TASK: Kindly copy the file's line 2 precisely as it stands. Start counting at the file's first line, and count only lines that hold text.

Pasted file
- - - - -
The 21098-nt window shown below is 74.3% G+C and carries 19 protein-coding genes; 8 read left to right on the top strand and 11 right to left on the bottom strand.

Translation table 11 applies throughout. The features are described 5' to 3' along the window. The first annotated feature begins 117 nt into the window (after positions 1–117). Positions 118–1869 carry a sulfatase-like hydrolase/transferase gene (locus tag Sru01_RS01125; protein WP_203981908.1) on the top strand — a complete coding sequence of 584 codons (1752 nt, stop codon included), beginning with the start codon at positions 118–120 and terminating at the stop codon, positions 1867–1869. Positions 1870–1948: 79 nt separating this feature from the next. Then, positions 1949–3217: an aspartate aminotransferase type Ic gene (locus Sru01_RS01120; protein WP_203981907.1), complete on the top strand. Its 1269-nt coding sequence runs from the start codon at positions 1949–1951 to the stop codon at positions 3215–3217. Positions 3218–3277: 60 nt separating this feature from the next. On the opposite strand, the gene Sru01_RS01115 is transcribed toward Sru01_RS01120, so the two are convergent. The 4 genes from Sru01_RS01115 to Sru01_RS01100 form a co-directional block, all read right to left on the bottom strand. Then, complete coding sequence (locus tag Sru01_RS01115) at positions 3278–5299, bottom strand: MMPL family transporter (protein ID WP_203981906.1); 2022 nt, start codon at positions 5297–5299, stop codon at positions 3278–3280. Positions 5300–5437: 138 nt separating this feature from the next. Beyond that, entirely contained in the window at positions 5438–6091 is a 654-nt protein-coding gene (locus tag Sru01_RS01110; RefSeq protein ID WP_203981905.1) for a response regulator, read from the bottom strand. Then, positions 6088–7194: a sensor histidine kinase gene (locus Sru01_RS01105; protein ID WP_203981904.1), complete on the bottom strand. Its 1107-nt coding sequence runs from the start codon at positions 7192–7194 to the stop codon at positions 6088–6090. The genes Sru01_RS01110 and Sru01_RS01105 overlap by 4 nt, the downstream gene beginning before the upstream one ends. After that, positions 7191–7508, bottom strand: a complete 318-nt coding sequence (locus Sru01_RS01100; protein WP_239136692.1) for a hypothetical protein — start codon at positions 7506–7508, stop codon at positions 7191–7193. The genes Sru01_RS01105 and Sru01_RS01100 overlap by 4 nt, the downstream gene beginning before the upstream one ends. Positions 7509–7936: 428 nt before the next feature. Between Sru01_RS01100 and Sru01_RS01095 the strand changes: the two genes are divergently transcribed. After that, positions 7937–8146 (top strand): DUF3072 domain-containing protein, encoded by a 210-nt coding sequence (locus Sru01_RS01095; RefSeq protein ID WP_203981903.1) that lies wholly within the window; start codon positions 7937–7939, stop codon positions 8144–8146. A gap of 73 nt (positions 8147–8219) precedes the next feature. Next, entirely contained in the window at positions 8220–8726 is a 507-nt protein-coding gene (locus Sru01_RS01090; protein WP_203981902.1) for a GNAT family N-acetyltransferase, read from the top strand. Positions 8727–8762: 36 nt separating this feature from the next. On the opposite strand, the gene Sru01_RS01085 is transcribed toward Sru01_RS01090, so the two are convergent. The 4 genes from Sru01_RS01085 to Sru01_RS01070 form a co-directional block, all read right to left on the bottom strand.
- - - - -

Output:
Translation table 11 applies throughout. The features are described 5' to 3' along the window. The first annotated feature begins 117 nt into the window (after positions 1–117). Positions 118–1869 carry a sulfatase-like hydrolase/transferase gene (locus tag Sru01_RS01125; protein WP_203981908.1) on the top strand — a complete coding sequence of 584 codons (1752 nt, stop codon included), beginning with the start codon at positions 118–120 and terminating at the stop codon, positions 1867–1869. Positions 1870–1948: 79 nt separating this feature from the next. Then, positions 1949–3217: an aspartate aminotransferase type Ic gene (locus Sru01_RS01120; protein WP_203981907.1), complete on the top strand. Its 1269-nt coding sequence runs from the start codon at positions 1949–1951 to the stop codon at positions 3215–3217. Positions 3218–3277: 60 nt separating this feature from the next. On the opposite strand, the gene Sru01_RS01115 is transcribed toward Sru01_RS01120, so the two are convergent. The 4 genes from Sru01_RS01115 to Sru01_RS01100 form a co-directional block, all read right to left on the bottom strand. Then, complete coding sequence (locus tag Sru01_RS01115) at positions 3278–5299, bottom strand: MMPL family transporter (protein ID WP_203981906.1); 2022 nt, start codon at positions 5297–5299, stop codon at positions 3278–3280. Positions 5300–5437: 138 nt separating this feature from the next. Beyond that, entirely contained in the window at positions 5438–6091 is a 654-nt protein-coding gene (locus tag Sru01_RS01110; RefSeq protein ID WP_203981905.1) for a response regulator, read from the bottom strand. Then, positions 6088–7194: a sensor histidine kinase gene (locus Sru01_RS01105; protein ID WP_203981904.1), complete on the bottom strand. Its 1107-nt coding sequence runs from the start codon at positions 7192–7194 to the stop codon at positions 6088–6090. The genes Sru01_RS01110 and Sru01_RS01105 overlap by 4 nt, the downstream gene beginning before the upstream one ends. After that, positions 7191–7508, bottom strand: a complete 318-nt coding sequence (locus Sru01_RS01100; protein WP_239136692.1) for a hypothetical protein — start codon at positions 7506–7508, stop codon at positions 7191–7193. The genes Sru01_RS01105 and Sru01_RS01100 overlap by 4 nt, the downstream gene beginning before the upstream one ends. Positions 7509–7936: 428 nt before the next feature. Between Sru01_RS01100 and Sru01_RS01095 the strand changes: the two genes are divergently transcribed. After that, positions 7937–8146 (top strand): DUF3072 domain-containing protein, encoded by a 210-nt coding sequence (locus Sru01_RS01095; RefSeq protein ID WP_203981903.1) that lies wholly within the window; start codon positions 7937–7939, stop codon positions 8144–8146. A gap of 73 nt (positions 8147–8219) precedes the next feature. Next, entirely contained in the window at positions 8220–8726 is a 507-nt protein-coding gene (locus Sru01_RS01090; protein WP_203981902.1) for a GNAT family N-acetyltransferase, read from the top strand. Positions 8727–8762: 36 nt separating this feature from the next. On the opposite strand, the gene Sru01_RS01085 is transcribed toward Sru01_RS01090, so the two are convergent. The 4 genes from Sru01_RS01085 to Sru01_RS01070 form a co-directional block, all read right to left on the bottom strand.